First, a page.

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spurn
in
A Midsummer Night's Dream
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spurn
Used In
A Midsummer Night's Dream
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  • I am your spaniel; and, Demetrius, The more you beat me, I will fawn on you: Use me but as your spaniel, spurn me, strike me, Neglect me, lose me; only give me leave, Unworthy as I am, to follow you.
  • And made your other love, Demetrius,— Who even but now did spurn me with his foot,— To call me goddess, nymph, divine, and rare, Precious, celestial?
  • I evermore did love you, Hermia; Did ever keep your counsels; never wrong’d you; Save that, in love unto Demetrius, I told him of your stealth unto this wood: He follow’d you; for love I follow’d him; But he hath chid me hence, and threaten’d me To strike me, spurn me, nay, to kill me too: And now, so you will let me quiet go, To Athens will I bear my folly back, And follow you no farther.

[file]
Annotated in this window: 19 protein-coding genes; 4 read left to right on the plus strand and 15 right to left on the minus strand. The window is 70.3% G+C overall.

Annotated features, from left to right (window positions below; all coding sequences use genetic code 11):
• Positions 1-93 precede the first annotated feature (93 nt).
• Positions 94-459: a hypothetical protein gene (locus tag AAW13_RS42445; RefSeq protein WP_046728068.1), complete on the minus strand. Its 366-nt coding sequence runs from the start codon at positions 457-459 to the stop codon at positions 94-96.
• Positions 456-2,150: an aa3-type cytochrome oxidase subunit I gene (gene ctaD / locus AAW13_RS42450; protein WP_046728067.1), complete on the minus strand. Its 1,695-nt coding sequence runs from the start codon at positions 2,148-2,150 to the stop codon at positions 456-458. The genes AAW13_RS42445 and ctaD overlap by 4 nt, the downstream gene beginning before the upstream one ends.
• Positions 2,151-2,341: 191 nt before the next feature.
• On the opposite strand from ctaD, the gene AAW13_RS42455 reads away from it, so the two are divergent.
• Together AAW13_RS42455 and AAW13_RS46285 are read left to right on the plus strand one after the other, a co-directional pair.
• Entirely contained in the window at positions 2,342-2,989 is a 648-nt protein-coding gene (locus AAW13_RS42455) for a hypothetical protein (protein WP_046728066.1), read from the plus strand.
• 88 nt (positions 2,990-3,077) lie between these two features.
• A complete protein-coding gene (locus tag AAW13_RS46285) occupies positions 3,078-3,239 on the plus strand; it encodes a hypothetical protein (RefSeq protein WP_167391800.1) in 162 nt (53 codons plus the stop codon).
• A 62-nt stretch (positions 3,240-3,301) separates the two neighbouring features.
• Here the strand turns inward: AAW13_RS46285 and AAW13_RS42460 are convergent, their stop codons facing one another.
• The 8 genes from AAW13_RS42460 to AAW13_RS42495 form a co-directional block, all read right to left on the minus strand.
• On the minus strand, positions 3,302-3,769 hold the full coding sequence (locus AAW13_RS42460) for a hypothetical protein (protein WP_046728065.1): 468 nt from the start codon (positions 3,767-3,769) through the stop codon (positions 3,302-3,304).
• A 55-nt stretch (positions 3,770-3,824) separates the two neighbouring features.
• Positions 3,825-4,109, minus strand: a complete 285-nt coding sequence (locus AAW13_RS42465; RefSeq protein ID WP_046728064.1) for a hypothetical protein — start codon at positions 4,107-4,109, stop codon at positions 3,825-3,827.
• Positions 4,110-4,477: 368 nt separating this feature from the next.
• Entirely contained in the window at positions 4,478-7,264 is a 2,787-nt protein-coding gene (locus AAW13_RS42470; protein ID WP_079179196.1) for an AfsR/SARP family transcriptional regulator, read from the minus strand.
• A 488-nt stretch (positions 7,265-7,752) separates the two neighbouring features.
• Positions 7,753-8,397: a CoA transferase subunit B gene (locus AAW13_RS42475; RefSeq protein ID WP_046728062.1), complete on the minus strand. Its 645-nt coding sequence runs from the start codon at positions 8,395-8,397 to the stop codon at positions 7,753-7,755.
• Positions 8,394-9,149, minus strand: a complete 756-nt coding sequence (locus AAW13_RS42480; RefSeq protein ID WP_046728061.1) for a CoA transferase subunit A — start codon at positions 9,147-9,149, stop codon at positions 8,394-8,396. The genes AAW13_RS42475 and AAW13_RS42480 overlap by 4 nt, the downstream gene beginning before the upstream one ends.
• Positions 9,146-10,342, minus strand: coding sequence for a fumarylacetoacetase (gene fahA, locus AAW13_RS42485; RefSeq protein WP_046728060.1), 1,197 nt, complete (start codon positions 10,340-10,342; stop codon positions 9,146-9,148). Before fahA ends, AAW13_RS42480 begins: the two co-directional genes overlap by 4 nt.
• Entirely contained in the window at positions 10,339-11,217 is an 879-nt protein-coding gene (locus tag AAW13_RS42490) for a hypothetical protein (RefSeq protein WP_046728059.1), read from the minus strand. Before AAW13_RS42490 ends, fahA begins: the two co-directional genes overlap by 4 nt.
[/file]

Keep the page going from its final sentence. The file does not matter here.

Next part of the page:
• There are no more uses of "spurn" in the play.


    Show samples from other sources
  • Her father—spurned and rejected and lovelorn?
    Margaret Peterson Haddix  --  Uprising
  • I wanted to spurn the Herondale name because I thought I hated my father, but I don’t hate him.
    Cassandra Clare  --  City of Heavenly Fire

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